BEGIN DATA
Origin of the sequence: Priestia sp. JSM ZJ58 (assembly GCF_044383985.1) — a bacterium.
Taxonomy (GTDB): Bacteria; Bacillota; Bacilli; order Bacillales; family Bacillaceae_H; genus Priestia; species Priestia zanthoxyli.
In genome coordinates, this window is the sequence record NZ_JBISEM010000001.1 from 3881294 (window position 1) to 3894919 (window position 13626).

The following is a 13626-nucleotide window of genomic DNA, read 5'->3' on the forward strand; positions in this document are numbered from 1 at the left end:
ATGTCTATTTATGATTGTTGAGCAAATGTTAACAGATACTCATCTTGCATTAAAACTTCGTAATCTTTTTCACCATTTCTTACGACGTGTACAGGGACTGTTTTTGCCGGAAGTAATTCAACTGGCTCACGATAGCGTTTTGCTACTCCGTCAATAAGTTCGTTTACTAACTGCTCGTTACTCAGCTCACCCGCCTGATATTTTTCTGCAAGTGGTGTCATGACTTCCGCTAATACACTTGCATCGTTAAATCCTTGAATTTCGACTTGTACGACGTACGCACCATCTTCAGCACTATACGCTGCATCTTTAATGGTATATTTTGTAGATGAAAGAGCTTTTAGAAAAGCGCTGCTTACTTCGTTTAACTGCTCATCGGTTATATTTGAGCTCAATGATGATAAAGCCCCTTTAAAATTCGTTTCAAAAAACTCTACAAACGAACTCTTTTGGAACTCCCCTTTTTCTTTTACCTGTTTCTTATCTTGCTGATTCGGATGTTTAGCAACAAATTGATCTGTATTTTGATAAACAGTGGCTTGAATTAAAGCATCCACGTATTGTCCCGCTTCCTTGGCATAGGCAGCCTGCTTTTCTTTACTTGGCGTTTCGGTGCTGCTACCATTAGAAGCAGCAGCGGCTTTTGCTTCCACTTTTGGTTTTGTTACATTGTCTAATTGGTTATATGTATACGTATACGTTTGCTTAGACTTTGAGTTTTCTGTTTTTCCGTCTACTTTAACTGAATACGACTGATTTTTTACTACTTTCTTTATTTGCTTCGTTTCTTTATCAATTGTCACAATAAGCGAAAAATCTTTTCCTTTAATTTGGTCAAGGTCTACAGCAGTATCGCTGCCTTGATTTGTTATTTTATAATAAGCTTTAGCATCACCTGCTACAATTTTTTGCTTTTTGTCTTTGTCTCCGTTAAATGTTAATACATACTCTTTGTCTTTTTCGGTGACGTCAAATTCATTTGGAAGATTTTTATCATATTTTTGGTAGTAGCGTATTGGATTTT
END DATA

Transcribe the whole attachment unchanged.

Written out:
Origin of the sequence: Priestia sp. JSM ZJ58 (assembly GCF_044383985.1) — a bacterium.
Taxonomy (GTDB): Bacteria; Bacillota; Bacilli; order Bacillales; family Bacillaceae_H; genus Priestia; species Priestia zanthoxyli.
In genome coordinates, this window is the sequence record NZ_JBISEM010000001.1 from 3881294 (window position 1) to 3894919 (window position 13626).

The following is a 13626-nucleotide window of genomic DNA, read 5'->3' on the forward strand; positions in this document are numbered from 1 at the left end:
ATGTCTATTTATGATTGTTGAGCAAATGTTAACAGATACTCATCTTGCATTAAAACTTCGTAATCTTTTTCACCATTTCTTACGACGTGTACAGGGACTGTTTTTGCCGGAAGTAATTCAACTGGCTCACGATAGCGTTTTGCTACTCCGTCAATAAGTTCGTTTACTAACTGCTCGTTACTCAGCTCACCCGCCTGATATTTTTCTGCAAGTGGTGTCATGACTTCCGCTAATACACTTGCATCGTTAAATCCTTGAATTTCGACTTGTACGACGTACGCACCATCTTCAGCACTATACGCTGCATCTTTAATGGTATATTTTGTAGATGAAAGAGCTTTTAGAAAAGCGCTGCTTACTTCGTTTAACTGCTCATCGGTTATATTTGAGCTCAATGATGATAAAGCCCCTTTAAAATTCGTTTCAAAAAACTCTACAAACGAACTCTTTTGGAACTCCCCTTTTTCTTTTACCTGTTTCTTATCTTGCTGATTCGGATGTTTAGCAACAAATTGATCTGTATTTTGATAAACAGTGGCTTGAATTAAAGCATCCACGTATTGTCCCGCTTCCTTGGCATAGGCAGCCTGCTTTTCTTTACTTGGCGTTTCGGTGCTGCTACCATTAGAAGCAGCAGCGGCTTTTGCTTCCACTTTTGGTTTTGTTACATTGTCTAATTGGTTATATGTATACGTATACGTTTGCTTAGACTTTGAGTTTTCTGTTTTTCCGTCTACTTTAACTGAATACGACTGATTTTTTACTACTTTCTTTATTTGCTTCGTTTCTTTATCAATTGTCACAATAAGCGAAAAATCTTTTCCTTTAATTTGGTCAAGGTCTACAGCAGTATCGCTGCCTTGATTTGTTATTTTATAATAAGCTTTAGCATCACCTGCTACAATTTTTTGCTTTTTGTCTTTGTCTCCGTTAAATGTTAATACATACTCTTTGTCTTTTTCGGTGACGTCAAATTCATTTGGAAGATTTTTATCATATTTTTGGTAGTAGCGTATTGGATTTT